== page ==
Yesterday NPR's Fresh Air interviewed Lee Jackson, author of Dirty Old London. Apparently my second-favorite city in the world came late to the sanitation party:
[B]y the 1890s, there were approximately 300,000 horses and 1,000 tons of dung a day in London. What the Victorians did, Lee says, was employ boys ages 12 to 14 to dodge between the traffic and try to scoop up the excrement as soon as it hit the streets.
This is the thing that's often forgotten: that London at the start of the 19th century, it was basically filled with these cesspools. There'd be brick chambers ... they'd be maybe 6 feet deep, about 4 [feet] wide and every house would have them. They'd be ideally in the back garden away from the house, but equally in central London and more crowded areas it was more common to have a cesspool in the basement. ... And above the cesspool would be where your household privy would be. And that was basically your sanitary facilities, for want of a better term.
He goes on from there.
Chicago, one should remember, also had disgusting streets, and nowhere to put sewers. Our solution? In the 1850s, we raised the city about 1.2 meters above the surrounding terrain. Note that it still took London 50 years to develop that level of sanitation.
Now London is one of the cleanest cities in the world. Still, people from outside the city—particularly from the north of England—refer to it as "the Big Stink." Cultural memories last for a long time.
CitiLabs' Feargus O'Sullivan thinks London should stop looking to New York for guidance and concentrate on a city closer to home:
[L]et me outline the difficulties the U.K. capital faces. London's property prices are spiraling, products of a housing drought that's turning decent apartments affordable on a working class wage into urban legends. The city's inequality chasm is widening inch-by-inch, and once economically diverse neighborhoods risk becoming monocultures. This has helped to deaden and marginalize aspects of the city's cultural life that made London vibrant in the first place—a lesser point than displacement, no doubt, but a problem nonetheless. Meanwhile, the city's regenerative energies are ignoring the small print of daily livability and being channeled into ridiculously flashy grand projects that see the city as a mere display cabinet in which to cluster expensive, largely functionless infrastructural tchotchkes.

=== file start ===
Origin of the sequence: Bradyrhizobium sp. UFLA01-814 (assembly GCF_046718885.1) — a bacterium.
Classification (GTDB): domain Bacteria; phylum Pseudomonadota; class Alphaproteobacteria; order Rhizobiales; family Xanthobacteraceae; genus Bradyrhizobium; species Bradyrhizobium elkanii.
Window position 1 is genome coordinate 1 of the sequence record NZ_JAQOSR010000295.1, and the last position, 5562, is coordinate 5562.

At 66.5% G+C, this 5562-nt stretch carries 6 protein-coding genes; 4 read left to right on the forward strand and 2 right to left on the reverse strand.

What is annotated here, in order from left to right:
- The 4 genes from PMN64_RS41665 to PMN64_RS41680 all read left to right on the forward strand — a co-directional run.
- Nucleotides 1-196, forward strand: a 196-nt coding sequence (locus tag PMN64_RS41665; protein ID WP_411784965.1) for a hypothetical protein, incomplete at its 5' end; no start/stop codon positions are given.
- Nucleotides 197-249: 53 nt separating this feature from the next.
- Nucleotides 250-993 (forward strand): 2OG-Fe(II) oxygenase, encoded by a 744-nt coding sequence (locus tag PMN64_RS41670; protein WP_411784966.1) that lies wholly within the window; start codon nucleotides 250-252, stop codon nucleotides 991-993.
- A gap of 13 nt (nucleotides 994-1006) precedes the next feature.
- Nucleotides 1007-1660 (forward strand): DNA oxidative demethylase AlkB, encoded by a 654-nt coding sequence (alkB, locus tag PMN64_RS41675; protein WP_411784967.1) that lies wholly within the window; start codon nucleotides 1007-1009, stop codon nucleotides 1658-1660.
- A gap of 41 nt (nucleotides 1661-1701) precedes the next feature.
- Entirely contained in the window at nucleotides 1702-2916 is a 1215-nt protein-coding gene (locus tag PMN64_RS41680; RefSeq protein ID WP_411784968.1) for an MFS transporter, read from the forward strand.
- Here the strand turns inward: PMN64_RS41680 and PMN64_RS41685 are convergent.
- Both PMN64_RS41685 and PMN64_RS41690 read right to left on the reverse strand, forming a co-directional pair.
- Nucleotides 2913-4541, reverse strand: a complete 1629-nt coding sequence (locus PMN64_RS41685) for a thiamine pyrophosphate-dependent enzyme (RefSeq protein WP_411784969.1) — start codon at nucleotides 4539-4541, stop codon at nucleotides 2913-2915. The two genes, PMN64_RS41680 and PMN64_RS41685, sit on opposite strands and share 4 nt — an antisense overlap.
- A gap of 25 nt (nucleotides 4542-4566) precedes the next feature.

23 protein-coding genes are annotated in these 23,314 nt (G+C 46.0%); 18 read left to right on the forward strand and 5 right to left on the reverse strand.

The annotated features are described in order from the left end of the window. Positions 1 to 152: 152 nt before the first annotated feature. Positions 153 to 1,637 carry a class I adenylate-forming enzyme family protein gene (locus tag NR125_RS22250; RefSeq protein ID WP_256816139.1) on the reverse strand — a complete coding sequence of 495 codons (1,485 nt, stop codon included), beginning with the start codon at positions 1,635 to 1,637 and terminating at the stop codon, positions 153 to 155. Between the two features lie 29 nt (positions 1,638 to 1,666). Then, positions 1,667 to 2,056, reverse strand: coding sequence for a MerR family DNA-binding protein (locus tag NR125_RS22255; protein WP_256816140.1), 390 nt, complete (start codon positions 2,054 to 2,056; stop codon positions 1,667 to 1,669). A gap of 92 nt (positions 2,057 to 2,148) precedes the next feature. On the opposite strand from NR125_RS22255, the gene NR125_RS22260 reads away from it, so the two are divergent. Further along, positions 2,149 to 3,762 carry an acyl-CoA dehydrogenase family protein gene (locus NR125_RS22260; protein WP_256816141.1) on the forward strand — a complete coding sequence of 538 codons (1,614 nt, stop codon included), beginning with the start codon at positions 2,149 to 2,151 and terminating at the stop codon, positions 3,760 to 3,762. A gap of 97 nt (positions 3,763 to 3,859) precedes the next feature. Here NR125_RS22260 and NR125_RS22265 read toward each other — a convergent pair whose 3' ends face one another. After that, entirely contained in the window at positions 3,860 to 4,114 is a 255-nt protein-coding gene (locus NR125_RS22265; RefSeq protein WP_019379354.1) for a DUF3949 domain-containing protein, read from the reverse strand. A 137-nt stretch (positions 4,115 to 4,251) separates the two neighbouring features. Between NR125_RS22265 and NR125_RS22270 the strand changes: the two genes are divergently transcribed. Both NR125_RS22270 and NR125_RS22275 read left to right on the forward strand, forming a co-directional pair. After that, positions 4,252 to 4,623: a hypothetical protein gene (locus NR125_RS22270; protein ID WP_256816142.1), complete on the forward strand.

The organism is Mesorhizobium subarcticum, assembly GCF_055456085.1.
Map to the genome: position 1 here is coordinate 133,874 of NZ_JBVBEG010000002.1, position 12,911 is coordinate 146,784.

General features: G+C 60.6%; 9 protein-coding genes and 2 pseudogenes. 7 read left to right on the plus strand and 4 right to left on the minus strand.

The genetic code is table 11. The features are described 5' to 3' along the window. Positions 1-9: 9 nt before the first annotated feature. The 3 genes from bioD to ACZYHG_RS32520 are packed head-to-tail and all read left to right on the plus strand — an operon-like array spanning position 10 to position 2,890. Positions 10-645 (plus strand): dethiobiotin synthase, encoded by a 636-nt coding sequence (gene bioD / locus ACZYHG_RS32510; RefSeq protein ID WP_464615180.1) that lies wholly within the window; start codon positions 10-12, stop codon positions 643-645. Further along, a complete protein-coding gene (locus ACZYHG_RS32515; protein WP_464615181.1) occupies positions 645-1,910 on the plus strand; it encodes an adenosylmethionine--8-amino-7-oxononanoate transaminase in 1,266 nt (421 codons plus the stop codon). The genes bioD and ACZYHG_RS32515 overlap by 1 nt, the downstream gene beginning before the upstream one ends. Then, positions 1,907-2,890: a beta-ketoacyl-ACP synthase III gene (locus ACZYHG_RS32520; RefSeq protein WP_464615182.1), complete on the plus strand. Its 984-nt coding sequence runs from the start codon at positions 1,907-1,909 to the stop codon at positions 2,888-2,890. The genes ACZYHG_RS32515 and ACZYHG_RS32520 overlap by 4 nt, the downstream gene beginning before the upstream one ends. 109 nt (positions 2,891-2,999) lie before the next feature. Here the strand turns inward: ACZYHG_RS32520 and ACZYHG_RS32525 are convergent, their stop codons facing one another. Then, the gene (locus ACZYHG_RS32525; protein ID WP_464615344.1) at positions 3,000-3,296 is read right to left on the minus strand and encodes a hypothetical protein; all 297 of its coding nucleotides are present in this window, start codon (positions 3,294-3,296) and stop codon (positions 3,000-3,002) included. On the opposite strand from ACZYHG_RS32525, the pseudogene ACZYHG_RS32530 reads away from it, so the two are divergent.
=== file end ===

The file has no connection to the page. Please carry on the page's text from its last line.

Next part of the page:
Does this all sound familiar, New Yorkers?
What makes [London mayor Boris] Johnson's NY-LON obsession more frustrating is that London actually has a far more relevant role model closer to home. It's a place that has strong historical connection with London, a city whose architecture and cultural life London long strove to emulate. Obviously, I'm talking about Paris.
It's worth a (quick) read.
A joint US-UK operation has obtained the master encryption keys to billions of mobile phones:
The hack was perpetrated by a joint unit consisting of operatives from the NSA and its British counterpart Government Communications Headquarters, or GCHQ. The breach, detailed in a secret 2010 GCHQ document, gave the surveillance agencies the potential to secretly monitor a large portion of the world’s cellular communications, including both voice and data.
With these stolen encryption keys, intelligence agencies can monitor mobile communications without seeking or receiving approval from telecom companies and foreign governments. Possessing the keys also sidesteps the need to get a warrant or a wiretap, while leaving no trace on the wireless provider’s network that the communications were intercepted. Bulk key theft additionally enables the intelligence agencies to unlock any previously encrypted communications they had already intercepted, but did not yet have the ability to decrypt.
Oh, goody. Essentially, if you have a phone with a SIM card (in the U.S., that means you have AT&T or T-Mobile), the NSA and Britain's GCHQ can listen in to your conversation in real time. (The article goes into some good technical depth about the exploits and how they did it.)